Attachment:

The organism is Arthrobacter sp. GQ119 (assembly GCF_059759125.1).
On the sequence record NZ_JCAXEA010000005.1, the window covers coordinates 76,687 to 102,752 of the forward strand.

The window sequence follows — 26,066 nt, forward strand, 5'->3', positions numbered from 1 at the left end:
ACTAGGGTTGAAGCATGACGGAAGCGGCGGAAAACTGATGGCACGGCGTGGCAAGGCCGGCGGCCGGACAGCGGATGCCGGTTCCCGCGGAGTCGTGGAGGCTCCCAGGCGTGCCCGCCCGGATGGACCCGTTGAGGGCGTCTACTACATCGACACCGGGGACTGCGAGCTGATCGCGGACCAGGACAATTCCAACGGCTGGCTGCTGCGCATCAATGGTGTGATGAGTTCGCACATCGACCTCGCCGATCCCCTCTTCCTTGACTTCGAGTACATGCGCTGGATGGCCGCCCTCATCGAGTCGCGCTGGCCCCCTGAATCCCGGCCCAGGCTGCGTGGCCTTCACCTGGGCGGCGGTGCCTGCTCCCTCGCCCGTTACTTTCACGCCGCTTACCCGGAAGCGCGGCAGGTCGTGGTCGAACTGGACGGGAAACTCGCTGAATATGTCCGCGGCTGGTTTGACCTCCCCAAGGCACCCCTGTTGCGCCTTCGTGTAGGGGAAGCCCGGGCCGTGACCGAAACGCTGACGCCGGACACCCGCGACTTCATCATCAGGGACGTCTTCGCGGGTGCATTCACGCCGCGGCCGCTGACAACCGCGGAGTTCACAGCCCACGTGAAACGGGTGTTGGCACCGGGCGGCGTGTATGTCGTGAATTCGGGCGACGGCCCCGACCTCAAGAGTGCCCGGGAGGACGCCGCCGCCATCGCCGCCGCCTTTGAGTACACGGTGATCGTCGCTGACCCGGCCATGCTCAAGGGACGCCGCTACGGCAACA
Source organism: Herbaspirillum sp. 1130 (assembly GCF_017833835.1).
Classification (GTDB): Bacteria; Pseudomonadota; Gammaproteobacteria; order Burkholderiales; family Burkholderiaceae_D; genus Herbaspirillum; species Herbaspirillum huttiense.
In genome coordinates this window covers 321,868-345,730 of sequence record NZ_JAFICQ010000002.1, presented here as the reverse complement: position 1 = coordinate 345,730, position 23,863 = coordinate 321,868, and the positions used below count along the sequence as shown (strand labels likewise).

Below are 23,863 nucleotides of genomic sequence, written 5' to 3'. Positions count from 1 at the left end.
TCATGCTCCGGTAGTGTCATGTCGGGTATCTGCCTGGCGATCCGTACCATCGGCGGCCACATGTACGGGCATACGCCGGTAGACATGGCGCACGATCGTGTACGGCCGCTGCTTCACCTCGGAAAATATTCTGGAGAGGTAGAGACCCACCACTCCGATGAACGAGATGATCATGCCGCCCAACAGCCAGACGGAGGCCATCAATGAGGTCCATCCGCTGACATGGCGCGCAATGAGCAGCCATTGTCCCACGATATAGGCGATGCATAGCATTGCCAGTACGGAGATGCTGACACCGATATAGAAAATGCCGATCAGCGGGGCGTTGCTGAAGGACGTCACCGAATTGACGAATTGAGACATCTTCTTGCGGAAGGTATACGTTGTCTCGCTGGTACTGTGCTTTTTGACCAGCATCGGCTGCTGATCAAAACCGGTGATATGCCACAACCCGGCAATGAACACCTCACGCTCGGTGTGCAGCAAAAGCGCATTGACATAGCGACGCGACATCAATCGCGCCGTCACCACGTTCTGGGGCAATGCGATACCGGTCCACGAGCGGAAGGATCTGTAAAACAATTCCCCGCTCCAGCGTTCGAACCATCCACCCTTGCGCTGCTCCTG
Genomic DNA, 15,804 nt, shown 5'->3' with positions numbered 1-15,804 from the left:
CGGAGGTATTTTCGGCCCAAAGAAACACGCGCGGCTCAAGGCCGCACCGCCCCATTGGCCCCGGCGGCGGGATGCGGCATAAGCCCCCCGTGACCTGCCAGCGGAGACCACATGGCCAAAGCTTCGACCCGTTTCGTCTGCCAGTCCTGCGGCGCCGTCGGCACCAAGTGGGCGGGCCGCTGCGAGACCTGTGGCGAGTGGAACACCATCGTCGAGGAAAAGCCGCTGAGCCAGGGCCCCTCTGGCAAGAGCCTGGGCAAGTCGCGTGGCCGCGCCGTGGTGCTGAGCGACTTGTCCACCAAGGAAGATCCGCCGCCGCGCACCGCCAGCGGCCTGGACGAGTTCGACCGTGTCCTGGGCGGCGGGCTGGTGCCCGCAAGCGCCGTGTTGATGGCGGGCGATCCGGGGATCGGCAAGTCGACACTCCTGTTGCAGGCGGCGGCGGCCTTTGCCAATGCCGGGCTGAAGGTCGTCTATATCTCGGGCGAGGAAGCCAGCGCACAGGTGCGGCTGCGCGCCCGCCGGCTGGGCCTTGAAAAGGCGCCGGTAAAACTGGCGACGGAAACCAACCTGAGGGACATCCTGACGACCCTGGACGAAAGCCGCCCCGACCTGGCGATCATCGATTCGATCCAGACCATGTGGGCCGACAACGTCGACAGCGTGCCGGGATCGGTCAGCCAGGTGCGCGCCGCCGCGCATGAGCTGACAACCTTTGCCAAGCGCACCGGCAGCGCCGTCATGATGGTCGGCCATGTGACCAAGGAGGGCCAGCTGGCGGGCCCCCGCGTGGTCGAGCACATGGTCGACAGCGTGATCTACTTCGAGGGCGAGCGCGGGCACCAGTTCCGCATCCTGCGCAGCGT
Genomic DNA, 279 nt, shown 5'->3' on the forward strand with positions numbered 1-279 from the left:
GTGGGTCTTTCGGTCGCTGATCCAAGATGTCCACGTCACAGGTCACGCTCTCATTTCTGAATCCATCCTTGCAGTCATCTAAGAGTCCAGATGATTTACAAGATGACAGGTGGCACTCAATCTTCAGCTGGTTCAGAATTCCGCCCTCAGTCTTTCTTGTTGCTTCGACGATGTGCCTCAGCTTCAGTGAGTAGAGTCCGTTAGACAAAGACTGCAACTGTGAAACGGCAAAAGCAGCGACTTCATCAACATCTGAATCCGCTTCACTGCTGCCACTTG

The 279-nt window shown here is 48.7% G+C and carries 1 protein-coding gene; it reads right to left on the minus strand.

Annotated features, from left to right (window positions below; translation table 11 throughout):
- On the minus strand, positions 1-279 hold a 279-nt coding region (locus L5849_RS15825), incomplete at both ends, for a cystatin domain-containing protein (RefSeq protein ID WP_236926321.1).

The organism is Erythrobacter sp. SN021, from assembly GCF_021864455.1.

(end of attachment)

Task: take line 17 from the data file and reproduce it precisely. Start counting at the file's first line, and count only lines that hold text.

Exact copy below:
The organism is Erythrobacter sp. SN021, from assembly GCF_021864455.1.